Labor's Personally Controlled Electronic Health Record system blows out to $760m

SPENDING on Labor's Personally Controlled Electronic Health Record system has blown out to $760 million, almost $300m more than the $466.7m budget.
The National E-Health Transition Authority has swallowed the original allocation almost whole -- it has received $466m in taxpayers' money since the PCEHR was announced by former health minister Nicola Roxon in 2010.
The $760m price tag to date has been uncovered by The Australian in a detailed analysis of statutory records available from the federal Health Department, AusTender, the Senate Community Affairs committee and the Council of Australian Governments.
COAG allocated $218m in base funding for NEHTA for a three-year period from July 2009 until the PCEHR's promised operational start on July 1 this year.
Half of this funding came from the commonwealth while state and territory governments contributed the other half.
The Health Department gave NEHTA another $136m to develop specifications for the infrastructure and related software and systems, from July 09-12.
The latest departmental records show NEHTA recently received a $21m top-up on funding to $110m, for the provision of services related to the PCEHR's introduction from January last year.
Heaps more detail here:
Given we actually don’t have change managed, any benefits to evaluate and much in the way of operational technology what happens next.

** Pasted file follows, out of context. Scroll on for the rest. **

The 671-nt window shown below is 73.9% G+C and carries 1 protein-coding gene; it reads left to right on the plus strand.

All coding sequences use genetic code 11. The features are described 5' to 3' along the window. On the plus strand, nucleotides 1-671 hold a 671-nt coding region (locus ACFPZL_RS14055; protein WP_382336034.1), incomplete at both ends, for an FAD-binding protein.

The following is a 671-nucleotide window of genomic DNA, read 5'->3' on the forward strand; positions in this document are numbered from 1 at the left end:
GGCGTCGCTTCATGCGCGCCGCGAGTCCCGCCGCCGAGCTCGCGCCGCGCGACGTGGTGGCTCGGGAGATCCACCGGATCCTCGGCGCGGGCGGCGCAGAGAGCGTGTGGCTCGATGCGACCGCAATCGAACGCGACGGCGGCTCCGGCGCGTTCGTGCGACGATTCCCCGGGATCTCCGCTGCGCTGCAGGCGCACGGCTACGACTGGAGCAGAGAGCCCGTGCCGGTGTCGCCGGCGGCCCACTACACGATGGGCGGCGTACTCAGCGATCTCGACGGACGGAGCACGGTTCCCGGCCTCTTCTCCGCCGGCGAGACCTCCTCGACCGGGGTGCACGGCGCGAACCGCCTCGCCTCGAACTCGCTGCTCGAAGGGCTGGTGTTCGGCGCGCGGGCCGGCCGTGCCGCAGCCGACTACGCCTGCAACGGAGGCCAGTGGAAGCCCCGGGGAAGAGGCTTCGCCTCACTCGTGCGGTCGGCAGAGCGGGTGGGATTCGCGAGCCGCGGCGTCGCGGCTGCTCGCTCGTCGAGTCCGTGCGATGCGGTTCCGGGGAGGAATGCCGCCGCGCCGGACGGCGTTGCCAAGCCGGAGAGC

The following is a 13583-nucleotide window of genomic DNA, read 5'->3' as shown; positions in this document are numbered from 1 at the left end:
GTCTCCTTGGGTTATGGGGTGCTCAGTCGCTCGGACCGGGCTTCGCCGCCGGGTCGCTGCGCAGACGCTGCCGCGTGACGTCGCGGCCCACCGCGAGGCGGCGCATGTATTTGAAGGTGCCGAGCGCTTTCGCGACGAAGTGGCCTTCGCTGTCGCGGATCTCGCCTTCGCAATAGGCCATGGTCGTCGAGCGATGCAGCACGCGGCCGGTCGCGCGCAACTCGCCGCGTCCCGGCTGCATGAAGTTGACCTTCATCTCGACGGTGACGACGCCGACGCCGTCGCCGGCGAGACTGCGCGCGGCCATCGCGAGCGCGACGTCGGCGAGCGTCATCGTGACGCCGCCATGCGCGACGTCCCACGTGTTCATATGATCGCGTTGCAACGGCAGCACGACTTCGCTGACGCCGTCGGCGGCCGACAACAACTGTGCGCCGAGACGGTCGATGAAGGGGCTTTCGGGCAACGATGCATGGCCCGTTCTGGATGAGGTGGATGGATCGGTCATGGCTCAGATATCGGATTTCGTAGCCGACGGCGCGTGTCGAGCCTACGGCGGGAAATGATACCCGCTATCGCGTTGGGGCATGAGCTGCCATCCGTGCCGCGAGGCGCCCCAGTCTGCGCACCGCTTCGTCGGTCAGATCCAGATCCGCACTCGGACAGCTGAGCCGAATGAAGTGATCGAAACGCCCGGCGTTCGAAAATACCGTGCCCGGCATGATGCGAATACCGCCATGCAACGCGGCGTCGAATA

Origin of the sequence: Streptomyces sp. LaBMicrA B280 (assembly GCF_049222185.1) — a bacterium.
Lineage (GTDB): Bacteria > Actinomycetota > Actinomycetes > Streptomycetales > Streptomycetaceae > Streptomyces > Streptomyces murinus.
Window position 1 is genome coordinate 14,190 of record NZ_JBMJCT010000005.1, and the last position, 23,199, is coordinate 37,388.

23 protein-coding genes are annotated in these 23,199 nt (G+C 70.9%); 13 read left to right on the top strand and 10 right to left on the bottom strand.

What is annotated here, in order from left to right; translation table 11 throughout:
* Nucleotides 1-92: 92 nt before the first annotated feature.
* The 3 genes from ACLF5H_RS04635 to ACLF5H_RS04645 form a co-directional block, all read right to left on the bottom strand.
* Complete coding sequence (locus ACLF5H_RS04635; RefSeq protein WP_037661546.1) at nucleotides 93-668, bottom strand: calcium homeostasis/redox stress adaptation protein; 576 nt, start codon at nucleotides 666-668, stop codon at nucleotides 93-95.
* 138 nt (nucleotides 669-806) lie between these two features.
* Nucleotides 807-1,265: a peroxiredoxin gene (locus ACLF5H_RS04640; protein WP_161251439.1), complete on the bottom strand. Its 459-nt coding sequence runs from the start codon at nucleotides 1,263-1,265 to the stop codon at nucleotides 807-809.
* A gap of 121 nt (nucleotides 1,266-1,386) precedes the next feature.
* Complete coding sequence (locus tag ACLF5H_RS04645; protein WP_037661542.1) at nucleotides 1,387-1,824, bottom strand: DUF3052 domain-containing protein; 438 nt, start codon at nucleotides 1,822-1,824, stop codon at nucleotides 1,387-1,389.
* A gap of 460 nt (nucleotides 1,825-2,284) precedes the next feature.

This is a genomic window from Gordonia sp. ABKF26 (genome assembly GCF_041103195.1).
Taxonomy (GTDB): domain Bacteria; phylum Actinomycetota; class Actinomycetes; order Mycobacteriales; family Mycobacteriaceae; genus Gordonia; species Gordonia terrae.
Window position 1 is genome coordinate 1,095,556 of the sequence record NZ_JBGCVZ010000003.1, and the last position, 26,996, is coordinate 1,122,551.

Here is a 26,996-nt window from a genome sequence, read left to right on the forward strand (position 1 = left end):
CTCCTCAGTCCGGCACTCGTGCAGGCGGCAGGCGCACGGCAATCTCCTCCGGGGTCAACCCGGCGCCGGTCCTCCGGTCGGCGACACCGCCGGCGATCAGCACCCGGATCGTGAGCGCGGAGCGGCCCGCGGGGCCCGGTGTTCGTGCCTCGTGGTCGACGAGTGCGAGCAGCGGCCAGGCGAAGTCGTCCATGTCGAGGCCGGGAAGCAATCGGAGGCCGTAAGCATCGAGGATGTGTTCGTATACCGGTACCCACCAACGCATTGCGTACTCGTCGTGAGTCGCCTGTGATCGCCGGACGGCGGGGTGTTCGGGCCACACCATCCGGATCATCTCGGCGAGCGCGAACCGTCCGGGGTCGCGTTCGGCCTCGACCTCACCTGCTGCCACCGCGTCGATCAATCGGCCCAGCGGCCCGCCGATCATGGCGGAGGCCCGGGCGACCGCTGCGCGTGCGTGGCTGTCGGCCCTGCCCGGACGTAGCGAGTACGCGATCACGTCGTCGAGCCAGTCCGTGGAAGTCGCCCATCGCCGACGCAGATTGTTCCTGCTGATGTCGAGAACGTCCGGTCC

Do the partners just plug on until what is meant to be delivered is at no extra charge of do the taxpayers get to stump up some more.
Enquiring minds and maybe the next Senate Estimates should be asking.


Anonymous said...

Yes there is no doubt this BLOG's readership has plenty of enquiring minds, but expecting any penetrating questioning or demonstrations of accountability from our Senates Estimates hearings is entering the realms of fantasy land. Have we had one Senates Estimates hearing demonstrate either yet?

Australia's 11.5M tax payers have been robbed, defrauded and deceived by DOHA and NEHTA so refunding them $41 each for this year's tax return as recompense for the $467M PCEHR waste and largesse is one of the better ideas this BLOG has suggested.

But first, every cent needs to be reclaimed from the recipients of the $467M as the minimum penalty for participating in and benefitting from the PCEHR fraud with the standard ATO 11% penalties applied for holding and retaining tax payers funds.

That would bring some balance back into the health reform domain and justice towards the ehealth cause. Then for the next step, fire everyone that had anything to do with approving and spending this $467M of PCEHR money, never to be rehired in similar positions of authority and responsibility for tax payers money or ehealth investment. Needless to say, the opportunity cost for this PCEHR fiasco is immeasurable and in Mastercard terms, priceless!

Anonymous said...

On July, when we call the NEHRS number - will it be a free call? I don't wanna wait while it tells me how important the call is, or to press 1 if I want a PCEHR, press 2 if I want some fries with that, or press 9 if I want to speak to a smooth operator.
Is that why Telstra was in the consortium that is delivering the NEHRS?

Anonymous said...